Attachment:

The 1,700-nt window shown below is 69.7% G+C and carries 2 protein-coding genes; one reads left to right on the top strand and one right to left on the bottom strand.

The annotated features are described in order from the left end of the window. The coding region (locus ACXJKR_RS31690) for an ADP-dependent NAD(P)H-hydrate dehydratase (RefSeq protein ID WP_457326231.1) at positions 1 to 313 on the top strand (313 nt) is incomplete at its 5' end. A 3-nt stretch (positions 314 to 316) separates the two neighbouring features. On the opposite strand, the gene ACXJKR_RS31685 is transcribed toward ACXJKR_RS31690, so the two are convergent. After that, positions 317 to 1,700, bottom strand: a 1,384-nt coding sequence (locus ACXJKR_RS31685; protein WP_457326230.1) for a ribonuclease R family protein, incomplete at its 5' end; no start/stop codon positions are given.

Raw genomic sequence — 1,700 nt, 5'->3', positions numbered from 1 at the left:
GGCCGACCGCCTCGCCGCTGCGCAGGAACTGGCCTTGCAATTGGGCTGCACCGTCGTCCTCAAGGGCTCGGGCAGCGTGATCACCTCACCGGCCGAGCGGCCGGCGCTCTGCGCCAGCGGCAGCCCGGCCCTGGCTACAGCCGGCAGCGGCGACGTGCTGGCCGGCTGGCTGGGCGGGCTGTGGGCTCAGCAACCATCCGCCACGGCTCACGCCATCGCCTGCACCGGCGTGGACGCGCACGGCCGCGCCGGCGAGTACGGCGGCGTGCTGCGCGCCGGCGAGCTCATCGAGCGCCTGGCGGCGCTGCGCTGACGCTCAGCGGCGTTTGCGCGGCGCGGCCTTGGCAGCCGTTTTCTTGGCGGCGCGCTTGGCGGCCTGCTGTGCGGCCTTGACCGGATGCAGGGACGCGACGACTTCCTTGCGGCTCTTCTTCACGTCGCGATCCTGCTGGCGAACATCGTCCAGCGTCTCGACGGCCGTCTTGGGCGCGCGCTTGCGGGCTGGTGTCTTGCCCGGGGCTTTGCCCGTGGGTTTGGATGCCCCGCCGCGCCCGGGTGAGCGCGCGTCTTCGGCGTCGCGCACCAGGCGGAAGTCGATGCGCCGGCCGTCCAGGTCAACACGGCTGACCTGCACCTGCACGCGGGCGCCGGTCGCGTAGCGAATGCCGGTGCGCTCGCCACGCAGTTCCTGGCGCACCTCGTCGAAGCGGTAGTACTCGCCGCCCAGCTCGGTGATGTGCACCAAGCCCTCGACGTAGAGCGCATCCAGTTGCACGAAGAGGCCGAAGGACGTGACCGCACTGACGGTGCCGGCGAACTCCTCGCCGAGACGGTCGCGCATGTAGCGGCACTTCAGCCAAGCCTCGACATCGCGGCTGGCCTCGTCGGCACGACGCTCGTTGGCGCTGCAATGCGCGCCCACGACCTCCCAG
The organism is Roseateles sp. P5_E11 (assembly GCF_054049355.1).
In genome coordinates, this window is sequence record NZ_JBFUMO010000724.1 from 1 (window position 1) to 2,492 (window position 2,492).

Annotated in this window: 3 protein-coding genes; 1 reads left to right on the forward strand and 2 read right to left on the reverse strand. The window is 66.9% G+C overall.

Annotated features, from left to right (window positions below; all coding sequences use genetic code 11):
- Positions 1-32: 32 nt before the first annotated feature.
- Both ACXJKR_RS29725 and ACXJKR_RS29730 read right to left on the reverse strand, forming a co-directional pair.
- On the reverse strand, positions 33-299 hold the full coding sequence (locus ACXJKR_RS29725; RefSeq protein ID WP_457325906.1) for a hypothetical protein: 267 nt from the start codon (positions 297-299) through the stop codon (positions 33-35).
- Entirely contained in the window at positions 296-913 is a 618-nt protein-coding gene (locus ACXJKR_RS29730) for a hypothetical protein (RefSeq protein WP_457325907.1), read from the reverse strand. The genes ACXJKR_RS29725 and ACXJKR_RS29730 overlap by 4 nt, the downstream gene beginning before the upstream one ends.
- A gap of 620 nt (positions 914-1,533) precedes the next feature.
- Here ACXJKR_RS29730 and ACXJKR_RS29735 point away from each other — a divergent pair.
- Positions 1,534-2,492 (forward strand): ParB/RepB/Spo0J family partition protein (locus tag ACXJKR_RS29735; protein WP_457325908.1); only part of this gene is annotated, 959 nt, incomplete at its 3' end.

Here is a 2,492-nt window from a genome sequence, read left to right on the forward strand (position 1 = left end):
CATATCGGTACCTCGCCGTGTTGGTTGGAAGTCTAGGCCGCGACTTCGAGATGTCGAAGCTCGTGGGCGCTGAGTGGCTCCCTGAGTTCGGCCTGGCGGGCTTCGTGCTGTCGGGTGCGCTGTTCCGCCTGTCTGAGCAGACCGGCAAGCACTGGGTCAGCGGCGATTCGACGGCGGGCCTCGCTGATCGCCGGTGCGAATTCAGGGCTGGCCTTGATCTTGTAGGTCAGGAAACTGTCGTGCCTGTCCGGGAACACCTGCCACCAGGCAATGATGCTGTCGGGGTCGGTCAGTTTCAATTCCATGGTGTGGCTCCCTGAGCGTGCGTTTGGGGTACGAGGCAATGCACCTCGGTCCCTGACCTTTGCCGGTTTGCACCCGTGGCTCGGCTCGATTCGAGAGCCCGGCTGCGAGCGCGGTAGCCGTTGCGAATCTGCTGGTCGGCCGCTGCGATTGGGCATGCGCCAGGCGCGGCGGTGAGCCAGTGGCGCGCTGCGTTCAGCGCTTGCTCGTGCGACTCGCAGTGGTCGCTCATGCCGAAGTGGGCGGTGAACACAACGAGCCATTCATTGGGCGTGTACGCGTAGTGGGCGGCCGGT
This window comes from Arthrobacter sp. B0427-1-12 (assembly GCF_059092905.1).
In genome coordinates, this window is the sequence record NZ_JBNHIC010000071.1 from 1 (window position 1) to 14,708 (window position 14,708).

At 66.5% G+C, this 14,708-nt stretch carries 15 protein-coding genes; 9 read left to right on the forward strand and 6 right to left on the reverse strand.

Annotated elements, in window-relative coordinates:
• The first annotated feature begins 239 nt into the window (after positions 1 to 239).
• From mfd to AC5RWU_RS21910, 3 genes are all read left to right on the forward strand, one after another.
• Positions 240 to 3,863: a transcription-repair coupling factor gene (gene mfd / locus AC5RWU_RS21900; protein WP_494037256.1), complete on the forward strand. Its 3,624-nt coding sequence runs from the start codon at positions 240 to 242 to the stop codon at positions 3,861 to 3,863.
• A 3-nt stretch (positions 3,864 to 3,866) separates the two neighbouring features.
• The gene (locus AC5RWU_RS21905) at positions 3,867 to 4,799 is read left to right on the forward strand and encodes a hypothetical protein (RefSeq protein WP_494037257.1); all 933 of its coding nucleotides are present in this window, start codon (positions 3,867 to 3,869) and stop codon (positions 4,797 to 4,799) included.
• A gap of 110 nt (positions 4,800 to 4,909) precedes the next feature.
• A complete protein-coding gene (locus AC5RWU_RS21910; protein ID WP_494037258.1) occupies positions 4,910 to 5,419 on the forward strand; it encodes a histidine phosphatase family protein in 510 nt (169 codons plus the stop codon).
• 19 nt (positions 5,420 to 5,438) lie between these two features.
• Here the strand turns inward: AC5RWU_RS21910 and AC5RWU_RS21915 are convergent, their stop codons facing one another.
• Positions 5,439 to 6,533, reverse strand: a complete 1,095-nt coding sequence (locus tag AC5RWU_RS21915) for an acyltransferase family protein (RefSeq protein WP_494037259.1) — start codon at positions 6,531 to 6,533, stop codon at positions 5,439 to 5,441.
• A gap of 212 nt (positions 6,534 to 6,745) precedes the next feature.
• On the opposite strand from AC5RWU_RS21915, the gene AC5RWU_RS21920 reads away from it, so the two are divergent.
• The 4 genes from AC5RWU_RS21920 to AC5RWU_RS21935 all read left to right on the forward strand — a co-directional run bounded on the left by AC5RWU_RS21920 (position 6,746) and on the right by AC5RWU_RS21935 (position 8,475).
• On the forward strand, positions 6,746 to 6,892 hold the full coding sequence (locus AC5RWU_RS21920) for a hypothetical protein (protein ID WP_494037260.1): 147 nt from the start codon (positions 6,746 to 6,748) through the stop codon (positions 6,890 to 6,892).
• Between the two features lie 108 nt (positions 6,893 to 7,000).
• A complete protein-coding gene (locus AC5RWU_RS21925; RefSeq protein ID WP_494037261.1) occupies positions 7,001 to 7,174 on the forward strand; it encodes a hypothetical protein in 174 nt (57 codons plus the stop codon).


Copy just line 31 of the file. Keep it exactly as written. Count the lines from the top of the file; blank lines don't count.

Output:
• Positions 5,439 to 6,533, reverse strand: a complete 1,095-nt coding sequence (locus tag AC5RWU_RS21915) for an acyltransferase family protein (RefSeq protein WP_494037259.1) — start codon at positions 6,531 to 6,533, stop codon at positions 5,439 to 5,441.